Oregon COC

By Louis Keene and Serge F. Kovaleski, New York Times Jan. 11, 2019

SANTA ANA, Calif. — For its members, a motorcycle club’s logo is both sacred and hard-earned, the banner under which its brand of rugged brotherhood and individualism exist.

But in a setback to the future of one of the country’s most notorious biker groups, a federal jury in California on Friday found that the Mongols motorcycle club must forfeit its rights to the trademarked Genghis Khan-style emblem that identifies the organization.

The jury’s verdict — which concluded the second phase of a wide-ranging eight-week racketeering trial in which jurors also branded the Mongols a criminal enterprise — was not the final word. The group’s lawyers have filed a motion for acquittal and the presiding judge, who in the past has ruled in favor of the Mongols, said he would not immediately order the club to forfeit the logo until he has a chance to review the club’s arguments and consider their free speech rights.

Going after their trademark, which prosecutors have sought for a decade, was an innovative approach intended to break the Mongols by striking at its visual identity, a patch that has been linked to the organization’s culture of violence and intimidation and appears on the vests, T-shirts, caps, mouse pads and motorcycles of hundreds of its members, many of whom also have tattoos of the image.

The Santa Ana, Calif., jury last month convicted the biker club of racketeering, and racketeering conspiracy for the crimes of murder, attempted murder and drug dealing committed by individual members over the past dozen years.

In addition to the logos, the jury found Friday that the government could keep various items bearing the mark — including vests, clothing and documents such as the Mongols’ constitution — as well as a number of guns, ammunition and armored vests it had seized in earlier raids against the group. But the jury denied forfeiture rights for belt buckles, jewelry, lighters, bandannas, stickers, and motorcycle parts — apparently unable to find the “required nexus” between the items and the group’s criminal activity.

Friday’s verdict confounded Mongols members and their lawyers. Stephen Stubbs, the club’s general counsel, described the outcome as “very strange” because the jury did not find the logo forfeitable on the count of racketeering, but did so on the racketeering conspiracy count.

“How can we make sense out of that?” Mr. Stubbs said, adding that it appeared to be a compromise verdict, one agreed upon so the jury could go home after long days of deliberations. “So, we continue to fight so that Americans can’t be banned by the government from wearing symbols.”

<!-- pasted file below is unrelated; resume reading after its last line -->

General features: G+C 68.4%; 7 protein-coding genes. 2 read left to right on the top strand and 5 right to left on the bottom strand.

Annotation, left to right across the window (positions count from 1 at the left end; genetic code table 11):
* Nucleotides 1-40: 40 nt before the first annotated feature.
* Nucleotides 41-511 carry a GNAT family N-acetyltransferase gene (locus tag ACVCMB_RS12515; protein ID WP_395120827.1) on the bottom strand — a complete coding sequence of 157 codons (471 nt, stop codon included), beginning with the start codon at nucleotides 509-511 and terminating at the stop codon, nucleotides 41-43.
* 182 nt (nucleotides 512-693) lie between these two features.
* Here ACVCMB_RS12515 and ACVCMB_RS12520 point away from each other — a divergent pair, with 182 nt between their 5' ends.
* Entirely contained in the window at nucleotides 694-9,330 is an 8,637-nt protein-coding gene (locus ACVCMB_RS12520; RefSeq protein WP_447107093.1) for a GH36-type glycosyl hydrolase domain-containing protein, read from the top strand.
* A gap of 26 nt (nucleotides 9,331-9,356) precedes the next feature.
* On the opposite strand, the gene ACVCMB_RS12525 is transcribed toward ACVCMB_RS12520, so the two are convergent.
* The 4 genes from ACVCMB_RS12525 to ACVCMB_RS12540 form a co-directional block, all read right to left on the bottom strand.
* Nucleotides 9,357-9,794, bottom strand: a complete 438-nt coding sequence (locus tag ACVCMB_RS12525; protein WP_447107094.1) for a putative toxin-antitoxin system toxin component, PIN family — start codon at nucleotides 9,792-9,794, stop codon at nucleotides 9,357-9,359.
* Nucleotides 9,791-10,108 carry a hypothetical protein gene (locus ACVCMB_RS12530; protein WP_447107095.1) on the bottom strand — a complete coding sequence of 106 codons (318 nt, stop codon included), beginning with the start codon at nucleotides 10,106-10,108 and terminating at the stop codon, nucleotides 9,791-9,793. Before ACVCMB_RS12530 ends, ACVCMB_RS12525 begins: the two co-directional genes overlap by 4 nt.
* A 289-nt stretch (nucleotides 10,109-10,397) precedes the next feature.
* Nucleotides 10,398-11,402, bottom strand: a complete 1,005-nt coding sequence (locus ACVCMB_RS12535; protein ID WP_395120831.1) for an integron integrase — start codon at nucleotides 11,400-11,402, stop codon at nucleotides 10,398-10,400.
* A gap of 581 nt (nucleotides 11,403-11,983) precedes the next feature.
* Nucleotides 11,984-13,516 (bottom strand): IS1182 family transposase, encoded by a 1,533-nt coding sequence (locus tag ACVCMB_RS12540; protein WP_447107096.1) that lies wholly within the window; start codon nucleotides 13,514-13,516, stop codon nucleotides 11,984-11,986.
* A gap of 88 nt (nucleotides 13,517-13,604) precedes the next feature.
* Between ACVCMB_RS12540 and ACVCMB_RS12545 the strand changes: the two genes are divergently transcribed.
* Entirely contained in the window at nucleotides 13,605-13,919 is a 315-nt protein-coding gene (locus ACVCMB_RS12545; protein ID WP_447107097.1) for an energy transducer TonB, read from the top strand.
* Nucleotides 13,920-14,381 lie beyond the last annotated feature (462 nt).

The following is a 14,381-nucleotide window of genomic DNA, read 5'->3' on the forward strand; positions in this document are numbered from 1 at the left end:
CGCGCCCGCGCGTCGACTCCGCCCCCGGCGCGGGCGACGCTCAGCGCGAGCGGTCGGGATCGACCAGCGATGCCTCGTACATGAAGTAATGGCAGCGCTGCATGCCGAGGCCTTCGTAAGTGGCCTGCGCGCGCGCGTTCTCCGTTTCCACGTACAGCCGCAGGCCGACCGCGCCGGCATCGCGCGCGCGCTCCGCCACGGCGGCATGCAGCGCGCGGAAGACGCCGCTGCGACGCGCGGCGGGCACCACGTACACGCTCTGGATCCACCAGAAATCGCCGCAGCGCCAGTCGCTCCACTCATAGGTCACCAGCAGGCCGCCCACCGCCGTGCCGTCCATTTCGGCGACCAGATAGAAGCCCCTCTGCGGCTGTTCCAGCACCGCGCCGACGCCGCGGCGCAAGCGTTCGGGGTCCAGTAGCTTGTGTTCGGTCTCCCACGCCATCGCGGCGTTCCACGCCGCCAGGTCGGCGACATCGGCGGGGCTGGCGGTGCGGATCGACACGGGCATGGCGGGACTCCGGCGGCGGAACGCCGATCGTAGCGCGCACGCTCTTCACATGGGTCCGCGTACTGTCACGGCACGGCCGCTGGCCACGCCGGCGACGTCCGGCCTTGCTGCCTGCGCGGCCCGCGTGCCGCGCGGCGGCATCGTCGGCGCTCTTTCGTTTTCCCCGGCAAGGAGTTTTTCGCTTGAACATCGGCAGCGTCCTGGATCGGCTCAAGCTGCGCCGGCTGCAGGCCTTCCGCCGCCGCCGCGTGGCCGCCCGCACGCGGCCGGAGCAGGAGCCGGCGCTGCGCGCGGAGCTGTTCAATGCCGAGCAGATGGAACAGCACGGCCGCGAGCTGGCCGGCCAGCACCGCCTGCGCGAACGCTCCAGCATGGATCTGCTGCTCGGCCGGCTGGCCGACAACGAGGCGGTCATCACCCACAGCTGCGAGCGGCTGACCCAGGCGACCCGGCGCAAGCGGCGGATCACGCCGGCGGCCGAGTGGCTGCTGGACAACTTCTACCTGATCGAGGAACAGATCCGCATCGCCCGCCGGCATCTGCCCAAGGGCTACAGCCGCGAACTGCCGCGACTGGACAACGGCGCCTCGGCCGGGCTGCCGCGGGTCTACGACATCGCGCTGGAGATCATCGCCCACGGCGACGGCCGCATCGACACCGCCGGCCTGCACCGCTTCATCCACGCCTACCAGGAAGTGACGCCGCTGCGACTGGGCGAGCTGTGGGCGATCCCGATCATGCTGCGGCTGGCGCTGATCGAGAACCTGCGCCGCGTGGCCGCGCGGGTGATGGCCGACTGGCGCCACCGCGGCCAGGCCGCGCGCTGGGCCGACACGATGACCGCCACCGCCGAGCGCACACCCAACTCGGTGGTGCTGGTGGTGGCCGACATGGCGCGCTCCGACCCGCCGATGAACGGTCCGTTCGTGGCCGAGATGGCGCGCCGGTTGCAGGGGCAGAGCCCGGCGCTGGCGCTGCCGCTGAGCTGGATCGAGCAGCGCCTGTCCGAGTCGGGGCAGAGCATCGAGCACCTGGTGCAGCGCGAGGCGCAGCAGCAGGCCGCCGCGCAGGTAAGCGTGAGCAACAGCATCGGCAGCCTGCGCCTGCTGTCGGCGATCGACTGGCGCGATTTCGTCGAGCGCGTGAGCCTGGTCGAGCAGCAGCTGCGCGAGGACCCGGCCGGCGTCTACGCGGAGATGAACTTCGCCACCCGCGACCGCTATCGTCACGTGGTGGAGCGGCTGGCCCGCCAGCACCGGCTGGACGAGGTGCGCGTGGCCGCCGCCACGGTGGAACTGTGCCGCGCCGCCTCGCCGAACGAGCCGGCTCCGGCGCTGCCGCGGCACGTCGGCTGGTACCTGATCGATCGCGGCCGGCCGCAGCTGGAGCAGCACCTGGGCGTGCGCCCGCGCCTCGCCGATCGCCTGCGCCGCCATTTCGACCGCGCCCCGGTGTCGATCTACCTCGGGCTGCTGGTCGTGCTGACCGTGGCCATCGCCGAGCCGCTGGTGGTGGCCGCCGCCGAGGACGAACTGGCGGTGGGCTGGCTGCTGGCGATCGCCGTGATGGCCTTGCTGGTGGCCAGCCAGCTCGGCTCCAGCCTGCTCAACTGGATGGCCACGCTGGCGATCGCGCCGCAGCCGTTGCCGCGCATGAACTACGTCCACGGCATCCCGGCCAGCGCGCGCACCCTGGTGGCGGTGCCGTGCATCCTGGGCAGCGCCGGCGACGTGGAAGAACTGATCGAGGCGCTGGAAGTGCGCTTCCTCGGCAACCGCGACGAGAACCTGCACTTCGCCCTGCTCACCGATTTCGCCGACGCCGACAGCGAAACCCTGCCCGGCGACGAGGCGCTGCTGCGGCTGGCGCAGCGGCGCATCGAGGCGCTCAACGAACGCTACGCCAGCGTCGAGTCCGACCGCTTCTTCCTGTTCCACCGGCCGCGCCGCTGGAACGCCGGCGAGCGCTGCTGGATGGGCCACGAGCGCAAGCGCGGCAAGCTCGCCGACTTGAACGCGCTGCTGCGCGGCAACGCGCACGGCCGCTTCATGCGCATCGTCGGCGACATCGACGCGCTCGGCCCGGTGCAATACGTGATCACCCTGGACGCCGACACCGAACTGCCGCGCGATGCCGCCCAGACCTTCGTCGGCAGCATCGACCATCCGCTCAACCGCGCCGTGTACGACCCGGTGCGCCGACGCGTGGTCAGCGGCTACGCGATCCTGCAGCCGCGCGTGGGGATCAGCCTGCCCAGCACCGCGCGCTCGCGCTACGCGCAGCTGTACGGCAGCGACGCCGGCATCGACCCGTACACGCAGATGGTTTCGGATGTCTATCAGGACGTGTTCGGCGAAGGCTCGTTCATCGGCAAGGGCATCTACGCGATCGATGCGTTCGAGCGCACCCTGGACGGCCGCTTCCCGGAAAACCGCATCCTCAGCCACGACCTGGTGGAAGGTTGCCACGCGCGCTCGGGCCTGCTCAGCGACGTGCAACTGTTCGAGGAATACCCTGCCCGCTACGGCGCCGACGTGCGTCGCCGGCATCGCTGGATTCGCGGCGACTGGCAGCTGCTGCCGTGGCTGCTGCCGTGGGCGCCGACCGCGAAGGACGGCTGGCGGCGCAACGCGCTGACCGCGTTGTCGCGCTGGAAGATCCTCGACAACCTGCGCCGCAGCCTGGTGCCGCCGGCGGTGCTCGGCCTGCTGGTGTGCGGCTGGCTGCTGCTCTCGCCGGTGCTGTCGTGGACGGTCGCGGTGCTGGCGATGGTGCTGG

Robert Draskovich, a Las Vegas lawyer who has represented the Hells Angels and the Bandidos on criminal matters, said that while the verdicts were a potential “death blow” for the Mongols, the outcome was also foreboding for other motorcycle clubs that have been the focus of law enforcement ire over the years.

“I would say that other clubs are now liable and in danger of being targeted, trampled on and dismantled,” Mr. Draskovich said.

Because the case was focused on the organization itself, no members or associates faced any time behind bars.

But in many ways, some lawyers said, stripping the club of its identifying mark was worse.

“It is the holy of holies,” said Fritz Clapp, a lawyer who has done intellectual property work for the Hells Angels and the Devils Diciples motorcycle clubs.

Indeed, “everyone in the bike gang business agrees that you never want to lose your colors because it shows you can’t defend your turf,” Terry Katz, a board member of the International Outlaw Motorcycle Gang Investigators Association, said in an interview. “And without that set of colors, you are not rock stars.”

The emblem at issue is a black-and-white rendering of the word “MONGOLS” over a drawing of a cartoonish Genghis Khan-like figure sporting a queue and brandishing a sword while riding a chopper motorcycle.

Other lawyers opined that the forfeiture verdict would not hold up on constitutional grounds.

“It is clearly an overreach to sweep up all innocent people by virtue of being part of a motorcycle club,” said Richard Gaxiola, a Phoenix lawyer who has represented the Hells Angels for 15 years.

United States District Judge David O. Carter, who has scheduled a hearing for Feb. 28, acknowledged that the verdicts would likely face constitutional challenges. Talking to lawyers in the case last month, without the jury in the courtroom, Judge Carter said that since the “forfeiture provision is quite literally without limitation, it may exceed constitutional bounds in a particular case.”